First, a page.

They also know when to make changes and when to leave well alone. Without understanding the importance of this, it can be tempting to tweak one-too-many things, and before you know it, the writing no longer sounds like the author intended.

Also, if your proofreader is a member of a professional association, it generally means that they’ll keep up to date with changes in language through ongoing professional development.

Question three

Can I use a writing checker like Grammarly to proofread my work instead of a human?

Method: Virtual writing checker
Cost: $144 per year for Grammarly Premium (a free version is also available)

We’re all familiar with the spell check function in Microsoft Word, but virtual proofreaders like Grammarly take things further and analyse many other features that can change a piece of writing from okay to excellent.

Cloud-based systems like Grammarly use artificial intelligence to analyse text. They flag areas that need attention and suggest what you can do to improve them. It sounds fantastic, right? I won’t lie – it is! These apps can be helpful tools for writers.

It’s important to remember though that apps perform with a lot less flexibility than the human brain, and they just can’t pick up some errors. For example, let’s say that you tell your clients that your product is available in four different colours, but later on you tell them there are three colours to choose from. A human will pick that inconsistency up, but a writing app won’t.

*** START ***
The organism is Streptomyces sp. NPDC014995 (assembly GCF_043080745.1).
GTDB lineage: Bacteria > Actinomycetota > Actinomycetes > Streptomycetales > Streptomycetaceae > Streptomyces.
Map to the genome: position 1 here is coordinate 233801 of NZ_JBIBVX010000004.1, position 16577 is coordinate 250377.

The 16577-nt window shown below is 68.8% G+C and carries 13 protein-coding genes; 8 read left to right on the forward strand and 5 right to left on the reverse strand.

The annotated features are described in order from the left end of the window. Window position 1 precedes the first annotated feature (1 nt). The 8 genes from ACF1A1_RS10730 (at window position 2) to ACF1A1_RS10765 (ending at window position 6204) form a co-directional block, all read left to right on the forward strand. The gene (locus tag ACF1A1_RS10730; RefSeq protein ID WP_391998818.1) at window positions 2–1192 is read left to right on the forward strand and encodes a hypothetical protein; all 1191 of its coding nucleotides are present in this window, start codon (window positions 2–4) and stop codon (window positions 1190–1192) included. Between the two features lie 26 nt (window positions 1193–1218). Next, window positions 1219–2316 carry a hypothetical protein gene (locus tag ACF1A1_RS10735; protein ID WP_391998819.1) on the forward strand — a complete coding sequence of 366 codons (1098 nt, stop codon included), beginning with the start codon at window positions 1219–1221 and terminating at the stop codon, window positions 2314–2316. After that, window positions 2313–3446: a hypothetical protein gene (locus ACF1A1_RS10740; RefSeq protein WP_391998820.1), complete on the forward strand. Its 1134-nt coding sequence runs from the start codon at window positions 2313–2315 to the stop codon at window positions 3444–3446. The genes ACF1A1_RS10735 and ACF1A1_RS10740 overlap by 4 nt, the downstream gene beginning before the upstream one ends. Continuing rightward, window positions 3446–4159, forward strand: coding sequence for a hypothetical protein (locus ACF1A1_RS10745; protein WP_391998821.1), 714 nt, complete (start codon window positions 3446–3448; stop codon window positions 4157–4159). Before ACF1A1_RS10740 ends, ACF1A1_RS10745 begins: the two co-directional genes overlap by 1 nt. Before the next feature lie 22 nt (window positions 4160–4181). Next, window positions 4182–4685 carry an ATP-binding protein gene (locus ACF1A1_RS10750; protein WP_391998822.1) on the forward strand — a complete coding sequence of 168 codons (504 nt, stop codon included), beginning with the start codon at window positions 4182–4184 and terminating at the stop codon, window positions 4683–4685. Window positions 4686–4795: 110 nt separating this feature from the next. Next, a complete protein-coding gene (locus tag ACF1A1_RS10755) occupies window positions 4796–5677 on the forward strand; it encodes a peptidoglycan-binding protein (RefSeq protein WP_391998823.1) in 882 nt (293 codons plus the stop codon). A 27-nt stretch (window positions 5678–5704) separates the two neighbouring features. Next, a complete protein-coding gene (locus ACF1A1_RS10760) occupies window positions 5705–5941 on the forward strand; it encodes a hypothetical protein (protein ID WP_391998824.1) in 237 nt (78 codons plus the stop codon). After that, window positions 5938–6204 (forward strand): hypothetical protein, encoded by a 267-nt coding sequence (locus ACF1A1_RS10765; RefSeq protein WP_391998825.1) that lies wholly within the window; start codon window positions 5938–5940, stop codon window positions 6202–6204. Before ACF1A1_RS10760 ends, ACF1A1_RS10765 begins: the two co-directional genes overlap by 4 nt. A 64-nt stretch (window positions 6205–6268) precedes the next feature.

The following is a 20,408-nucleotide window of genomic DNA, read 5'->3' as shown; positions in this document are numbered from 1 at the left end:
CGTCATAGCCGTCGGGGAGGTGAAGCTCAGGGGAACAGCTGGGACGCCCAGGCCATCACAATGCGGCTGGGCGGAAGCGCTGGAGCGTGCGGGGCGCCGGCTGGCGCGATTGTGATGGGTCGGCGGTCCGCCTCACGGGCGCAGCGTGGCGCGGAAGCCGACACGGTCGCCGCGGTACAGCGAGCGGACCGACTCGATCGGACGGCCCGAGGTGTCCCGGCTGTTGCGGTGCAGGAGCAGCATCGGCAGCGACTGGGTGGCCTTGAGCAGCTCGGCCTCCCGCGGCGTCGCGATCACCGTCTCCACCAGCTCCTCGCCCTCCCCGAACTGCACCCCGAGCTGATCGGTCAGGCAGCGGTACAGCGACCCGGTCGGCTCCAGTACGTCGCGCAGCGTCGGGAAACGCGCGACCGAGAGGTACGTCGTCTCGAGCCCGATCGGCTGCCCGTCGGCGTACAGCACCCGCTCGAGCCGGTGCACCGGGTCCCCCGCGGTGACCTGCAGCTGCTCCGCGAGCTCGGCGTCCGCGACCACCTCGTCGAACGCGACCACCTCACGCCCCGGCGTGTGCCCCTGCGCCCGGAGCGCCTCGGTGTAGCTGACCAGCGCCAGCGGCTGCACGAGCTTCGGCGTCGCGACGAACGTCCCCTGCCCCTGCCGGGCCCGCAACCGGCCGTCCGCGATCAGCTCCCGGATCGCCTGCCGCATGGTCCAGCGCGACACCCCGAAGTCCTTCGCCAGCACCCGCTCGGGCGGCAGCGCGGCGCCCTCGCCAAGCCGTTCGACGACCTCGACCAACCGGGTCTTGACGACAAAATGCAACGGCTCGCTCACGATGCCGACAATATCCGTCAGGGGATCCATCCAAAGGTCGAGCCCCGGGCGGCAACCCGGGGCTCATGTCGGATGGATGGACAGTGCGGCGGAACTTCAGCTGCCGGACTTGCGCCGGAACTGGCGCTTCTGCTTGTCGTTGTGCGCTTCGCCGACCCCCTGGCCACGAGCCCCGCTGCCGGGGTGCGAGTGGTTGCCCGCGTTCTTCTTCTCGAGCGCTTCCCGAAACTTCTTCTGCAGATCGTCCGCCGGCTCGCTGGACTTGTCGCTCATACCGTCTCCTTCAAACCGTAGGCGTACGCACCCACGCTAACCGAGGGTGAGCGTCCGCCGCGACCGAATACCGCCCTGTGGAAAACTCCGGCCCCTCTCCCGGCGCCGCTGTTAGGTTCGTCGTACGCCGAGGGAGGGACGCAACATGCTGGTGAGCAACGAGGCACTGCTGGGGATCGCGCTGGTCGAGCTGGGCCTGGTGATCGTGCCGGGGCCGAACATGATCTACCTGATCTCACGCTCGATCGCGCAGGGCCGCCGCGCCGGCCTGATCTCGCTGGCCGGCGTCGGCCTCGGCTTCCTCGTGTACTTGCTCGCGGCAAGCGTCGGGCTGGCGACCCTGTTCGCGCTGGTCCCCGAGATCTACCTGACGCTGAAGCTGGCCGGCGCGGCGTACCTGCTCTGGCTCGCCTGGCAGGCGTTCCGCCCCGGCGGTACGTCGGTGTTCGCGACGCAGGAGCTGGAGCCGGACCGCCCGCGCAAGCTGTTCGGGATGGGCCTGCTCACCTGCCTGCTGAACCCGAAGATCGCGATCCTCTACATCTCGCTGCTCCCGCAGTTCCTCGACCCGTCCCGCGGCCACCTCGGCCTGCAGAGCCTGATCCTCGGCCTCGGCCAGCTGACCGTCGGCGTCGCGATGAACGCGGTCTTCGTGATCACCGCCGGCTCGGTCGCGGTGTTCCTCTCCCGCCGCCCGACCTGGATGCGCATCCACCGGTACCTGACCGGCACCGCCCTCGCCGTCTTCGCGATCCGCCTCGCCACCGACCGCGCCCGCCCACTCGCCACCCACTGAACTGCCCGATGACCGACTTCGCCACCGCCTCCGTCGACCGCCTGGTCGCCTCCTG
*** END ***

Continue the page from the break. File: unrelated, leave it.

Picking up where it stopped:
These apps also can’t check the layout of your project, which is one of the tasks that a professional proofreader is trained to do.

Question four

I’ve found someone on a crowdsourcing site that can do a quick proofread for a low fee. Is that a good option?

Method: Crowdsource a cheap proofreader
Cost: $18–$35 per hour (according to Upwork)

This could be a good option, but there are a couple of things to bear in mind.

Firstly, when it’s done well, proofreading is NOT a quick process! It requires time and intense focus to read each and every word, punctuation mark and space on the page. Are there people out there who can promise a super fast turnaround? Absolutely. But be aware that when a proofreader prioritises speed, they generally compromise on quality.

As for the low rate – I know that can be tempting. Can you find skilled proofreaders working for low fees on crowdsourcing platforms? Yes. Many people just starting out use these spaces to increase their ratings on the platform, which will then increase their chances of getting more clients. When they have more visibility, they raise their fees.